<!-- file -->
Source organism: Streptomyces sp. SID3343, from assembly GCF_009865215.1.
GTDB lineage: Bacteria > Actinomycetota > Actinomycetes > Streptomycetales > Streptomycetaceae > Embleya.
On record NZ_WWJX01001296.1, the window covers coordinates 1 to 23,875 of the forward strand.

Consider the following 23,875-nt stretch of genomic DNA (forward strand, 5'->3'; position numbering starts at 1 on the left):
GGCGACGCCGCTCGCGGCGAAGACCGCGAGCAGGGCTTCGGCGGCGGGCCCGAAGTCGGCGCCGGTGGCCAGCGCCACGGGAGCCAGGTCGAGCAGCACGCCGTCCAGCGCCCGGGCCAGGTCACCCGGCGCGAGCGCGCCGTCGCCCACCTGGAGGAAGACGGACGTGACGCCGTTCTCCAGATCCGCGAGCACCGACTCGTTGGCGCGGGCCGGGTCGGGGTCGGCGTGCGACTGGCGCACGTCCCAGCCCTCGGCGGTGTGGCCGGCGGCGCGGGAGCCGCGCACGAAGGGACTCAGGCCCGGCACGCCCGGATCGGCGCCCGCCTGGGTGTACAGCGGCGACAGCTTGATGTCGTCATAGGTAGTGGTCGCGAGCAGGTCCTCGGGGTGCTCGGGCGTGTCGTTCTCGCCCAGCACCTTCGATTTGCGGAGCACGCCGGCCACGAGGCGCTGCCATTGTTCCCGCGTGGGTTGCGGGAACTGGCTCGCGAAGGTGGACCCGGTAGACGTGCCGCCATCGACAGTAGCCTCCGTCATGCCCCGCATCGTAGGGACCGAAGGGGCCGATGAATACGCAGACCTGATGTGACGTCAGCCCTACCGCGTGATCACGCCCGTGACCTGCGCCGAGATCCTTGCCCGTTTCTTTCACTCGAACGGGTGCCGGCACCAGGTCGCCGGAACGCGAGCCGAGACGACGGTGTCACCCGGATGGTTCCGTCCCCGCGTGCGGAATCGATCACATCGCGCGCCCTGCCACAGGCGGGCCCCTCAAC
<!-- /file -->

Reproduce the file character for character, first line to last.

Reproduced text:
Source organism: Streptomyces sp. SID3343, from assembly GCF_009865215.1.
GTDB lineage: Bacteria > Actinomycetota > Actinomycetes > Streptomycetales > Streptomycetaceae > Embleya.
On record NZ_WWJX01001296.1, the window covers coordinates 1 to 23,875 of the forward strand.

Consider the following 23,875-nt stretch of genomic DNA (forward strand, 5'->3'; position numbering starts at 1 on the left):
GGCGACGCCGCTCGCGGCGAAGACCGCGAGCAGGGCTTCGGCGGCGGGCCCGAAGTCGGCGCCGGTGGCCAGCGCCACGGGAGCCAGGTCGAGCAGCACGCCGTCCAGCGCCCGGGCCAGGTCACCCGGCGCGAGCGCGCCGTCGCCCACCTGGAGGAAGACGGACGTGACGCCGTTCTCCAGATCCGCGAGCACCGACTCGTTGGCGCGGGCCGGGTCGGGGTCGGCGTGCGACTGGCGCACGTCCCAGCCCTCGGCGGTGTGGCCGGCGGCGCGGGAGCCGCGCACGAAGGGACTCAGGCCCGGCACGCCCGGATCGGCGCCCGCCTGGGTGTACAGCGGCGACAGCTTGATGTCGTCATAGGTAGTGGTCGCGAGCAGGTCCTCGGGGTGCTCGGGCGTGTCGTTCTCGCCCAGCACCTTCGATTTGCGGAGCACGCCGGCCACGAGGCGCTGCCATTGTTCCCGCGTGGGTTGCGGGAACTGGCTCGCGAAGGTGGACCCGGTAGACGTGCCGCCATCGACAGTAGCCTCCGTCATGCCCCGCATCGTAGGGACCGAAGGGGCCGATGAATACGCAGACCTGATGTGACGTCAGCCCTACCGCGTGATCACGCCCGTGACCTGCGCCGAGATCCTTGCCCGTTTCTTTCACTCGAACGGGTGCCGGCACCAGGTCGCCGGAACGCGAGCCGAGACGACGGTGTCACCCGGATGGTTCCGTCCCCGCGTGCGGAATCGATCACATCGCGCGCCCTGCCACAGGCGGGCCCCTCAAC